It’s just that sometimes you wish there was more to “Honeymoon” on a narrative level. We’re going to tread lightly here, as to not give away anything too pivotal, since the great joy of the film is watching how it blossoms from a tale of a somewhat difficult relationship into something altogether more… otherworldly… But if you want to not know anything, it might be best to turn back now. If you want to know what we thought, we really liked it. Still there? Okay. So something is obviously going on with Bea. But the question is: why her? And why the other woman in town? Is there something that makes them special? Have they been handpicked for some greater purposes? And wouldn’t Bea, if she had been to the cabin before as a child, heard or seen something spooky that might suggest spending time up there, alone, on the off-season, might not be such a great idea? Since we have so precious little knowledge about the couple, and are asked to care so deeply about them, it would have been nice for some additional context, personal or otherwise, just to lend some zing to the central mystery.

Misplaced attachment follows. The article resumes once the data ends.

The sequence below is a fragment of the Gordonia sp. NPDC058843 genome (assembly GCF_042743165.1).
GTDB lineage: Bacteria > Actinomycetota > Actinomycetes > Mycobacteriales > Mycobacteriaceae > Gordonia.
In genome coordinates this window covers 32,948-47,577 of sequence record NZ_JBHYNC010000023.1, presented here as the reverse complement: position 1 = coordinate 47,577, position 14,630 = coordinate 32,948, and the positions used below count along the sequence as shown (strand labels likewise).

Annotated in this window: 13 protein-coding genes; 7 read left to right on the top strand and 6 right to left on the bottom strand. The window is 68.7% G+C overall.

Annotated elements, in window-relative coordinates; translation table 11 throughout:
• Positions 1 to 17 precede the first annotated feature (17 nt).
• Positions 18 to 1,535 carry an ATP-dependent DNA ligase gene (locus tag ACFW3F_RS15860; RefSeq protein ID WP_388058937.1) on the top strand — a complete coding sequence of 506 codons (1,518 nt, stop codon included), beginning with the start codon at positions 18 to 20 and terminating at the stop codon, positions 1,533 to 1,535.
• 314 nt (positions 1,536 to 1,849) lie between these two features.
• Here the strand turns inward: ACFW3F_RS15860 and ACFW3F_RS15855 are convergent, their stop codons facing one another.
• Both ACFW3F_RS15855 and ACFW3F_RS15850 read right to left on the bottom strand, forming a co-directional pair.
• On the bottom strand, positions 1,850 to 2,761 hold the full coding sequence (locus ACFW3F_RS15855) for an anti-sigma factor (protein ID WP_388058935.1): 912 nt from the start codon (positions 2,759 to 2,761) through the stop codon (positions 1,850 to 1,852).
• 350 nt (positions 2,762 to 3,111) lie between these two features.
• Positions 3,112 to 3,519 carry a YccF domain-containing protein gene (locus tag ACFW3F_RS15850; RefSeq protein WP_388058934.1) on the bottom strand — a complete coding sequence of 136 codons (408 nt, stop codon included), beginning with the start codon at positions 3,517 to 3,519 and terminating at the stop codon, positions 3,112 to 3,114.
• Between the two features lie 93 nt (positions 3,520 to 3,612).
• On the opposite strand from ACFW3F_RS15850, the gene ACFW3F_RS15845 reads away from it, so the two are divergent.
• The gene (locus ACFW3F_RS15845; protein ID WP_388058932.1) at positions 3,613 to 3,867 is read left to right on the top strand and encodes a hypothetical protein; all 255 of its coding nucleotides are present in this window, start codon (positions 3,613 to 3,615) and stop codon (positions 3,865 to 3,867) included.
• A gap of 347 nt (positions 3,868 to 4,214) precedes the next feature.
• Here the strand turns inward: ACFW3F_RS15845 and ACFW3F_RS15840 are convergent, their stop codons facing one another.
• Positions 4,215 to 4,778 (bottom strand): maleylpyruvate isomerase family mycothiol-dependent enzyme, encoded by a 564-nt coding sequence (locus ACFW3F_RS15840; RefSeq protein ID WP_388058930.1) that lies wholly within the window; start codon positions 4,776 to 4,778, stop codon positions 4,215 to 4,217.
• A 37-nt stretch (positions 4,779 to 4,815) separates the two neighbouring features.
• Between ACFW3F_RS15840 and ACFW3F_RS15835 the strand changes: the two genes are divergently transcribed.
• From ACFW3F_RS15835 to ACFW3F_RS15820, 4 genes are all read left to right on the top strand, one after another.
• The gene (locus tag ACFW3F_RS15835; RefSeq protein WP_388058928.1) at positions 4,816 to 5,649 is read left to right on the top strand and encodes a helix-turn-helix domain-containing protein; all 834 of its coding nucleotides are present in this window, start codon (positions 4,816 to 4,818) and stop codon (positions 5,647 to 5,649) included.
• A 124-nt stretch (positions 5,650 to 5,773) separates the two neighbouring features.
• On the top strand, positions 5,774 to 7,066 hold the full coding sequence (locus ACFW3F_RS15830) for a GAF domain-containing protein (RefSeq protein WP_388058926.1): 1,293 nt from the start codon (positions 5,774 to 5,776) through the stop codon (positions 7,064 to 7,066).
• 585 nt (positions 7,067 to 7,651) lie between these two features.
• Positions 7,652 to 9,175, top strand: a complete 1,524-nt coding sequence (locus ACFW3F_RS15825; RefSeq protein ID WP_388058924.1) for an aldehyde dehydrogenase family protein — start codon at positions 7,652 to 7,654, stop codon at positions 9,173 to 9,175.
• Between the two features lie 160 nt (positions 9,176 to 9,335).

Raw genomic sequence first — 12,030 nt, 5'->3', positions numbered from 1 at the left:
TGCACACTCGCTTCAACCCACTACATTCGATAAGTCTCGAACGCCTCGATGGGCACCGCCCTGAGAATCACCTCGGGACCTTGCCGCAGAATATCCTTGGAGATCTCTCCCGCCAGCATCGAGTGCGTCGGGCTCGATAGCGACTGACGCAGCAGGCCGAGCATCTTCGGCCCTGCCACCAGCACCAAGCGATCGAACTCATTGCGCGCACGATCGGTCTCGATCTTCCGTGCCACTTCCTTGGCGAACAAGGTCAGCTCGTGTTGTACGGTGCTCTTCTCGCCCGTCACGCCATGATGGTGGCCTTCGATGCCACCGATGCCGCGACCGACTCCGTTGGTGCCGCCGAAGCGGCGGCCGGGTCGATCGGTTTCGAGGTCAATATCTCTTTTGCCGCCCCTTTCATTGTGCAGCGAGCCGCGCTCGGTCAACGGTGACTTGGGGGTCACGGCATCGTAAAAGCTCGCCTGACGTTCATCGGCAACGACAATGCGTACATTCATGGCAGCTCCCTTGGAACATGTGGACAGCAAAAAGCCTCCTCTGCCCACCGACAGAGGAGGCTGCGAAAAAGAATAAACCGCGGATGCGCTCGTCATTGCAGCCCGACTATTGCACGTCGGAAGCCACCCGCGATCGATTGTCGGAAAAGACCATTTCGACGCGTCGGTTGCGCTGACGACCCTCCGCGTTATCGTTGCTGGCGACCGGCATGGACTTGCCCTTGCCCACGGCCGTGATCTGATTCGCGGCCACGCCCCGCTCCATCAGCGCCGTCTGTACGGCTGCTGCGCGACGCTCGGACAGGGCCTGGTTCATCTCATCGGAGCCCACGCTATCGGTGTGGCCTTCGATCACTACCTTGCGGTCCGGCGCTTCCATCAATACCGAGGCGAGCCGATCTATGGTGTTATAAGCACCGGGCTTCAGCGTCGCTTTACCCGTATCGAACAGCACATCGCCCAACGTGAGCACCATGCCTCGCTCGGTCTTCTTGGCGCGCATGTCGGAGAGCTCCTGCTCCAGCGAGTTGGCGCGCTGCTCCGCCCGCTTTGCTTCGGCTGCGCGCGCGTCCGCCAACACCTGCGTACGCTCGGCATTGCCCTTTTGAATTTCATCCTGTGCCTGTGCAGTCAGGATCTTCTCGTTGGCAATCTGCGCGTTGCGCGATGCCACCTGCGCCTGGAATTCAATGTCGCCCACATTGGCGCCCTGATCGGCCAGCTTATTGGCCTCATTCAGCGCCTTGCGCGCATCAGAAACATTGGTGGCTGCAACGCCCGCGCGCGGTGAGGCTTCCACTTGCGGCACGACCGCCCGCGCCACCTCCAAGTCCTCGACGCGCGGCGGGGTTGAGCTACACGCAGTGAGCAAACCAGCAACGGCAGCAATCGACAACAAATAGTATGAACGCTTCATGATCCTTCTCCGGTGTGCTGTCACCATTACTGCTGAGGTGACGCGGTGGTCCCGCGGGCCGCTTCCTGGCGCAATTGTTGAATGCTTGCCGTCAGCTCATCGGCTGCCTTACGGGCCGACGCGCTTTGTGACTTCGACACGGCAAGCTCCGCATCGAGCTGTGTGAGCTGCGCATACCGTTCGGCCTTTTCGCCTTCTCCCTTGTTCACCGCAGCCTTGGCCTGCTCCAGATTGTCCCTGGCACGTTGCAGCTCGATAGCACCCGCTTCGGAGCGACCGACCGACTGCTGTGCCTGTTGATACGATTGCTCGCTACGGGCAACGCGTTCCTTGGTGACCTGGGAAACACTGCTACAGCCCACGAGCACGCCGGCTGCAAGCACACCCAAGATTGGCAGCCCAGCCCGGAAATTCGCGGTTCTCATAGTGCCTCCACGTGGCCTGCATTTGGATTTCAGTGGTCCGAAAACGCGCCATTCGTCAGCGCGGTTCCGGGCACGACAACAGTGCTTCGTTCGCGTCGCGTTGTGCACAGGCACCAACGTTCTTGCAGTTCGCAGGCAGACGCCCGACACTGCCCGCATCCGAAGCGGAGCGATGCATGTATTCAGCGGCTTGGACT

Which isn’t to say that “Honeymoon” doesn’t succeed, because it does. It’s creepy as hell, the kind of movie that worms its way underneath your skin and sits there. Then you’ll think about something, maybe from the squishy third act, and it’ll all come back to unsettle you anew. The atmosphere of dread isn’t just utilized to amplify the scariness of what’s going on, but it perfectly replicates the sensation of a romance that neither partner knows is going to end truly horribly. Typically, a honeymoon is a celebration of the new partnership two people are about to embark on. With “Honeymoon,” it’s about a new partnership alright. But between what? [B+]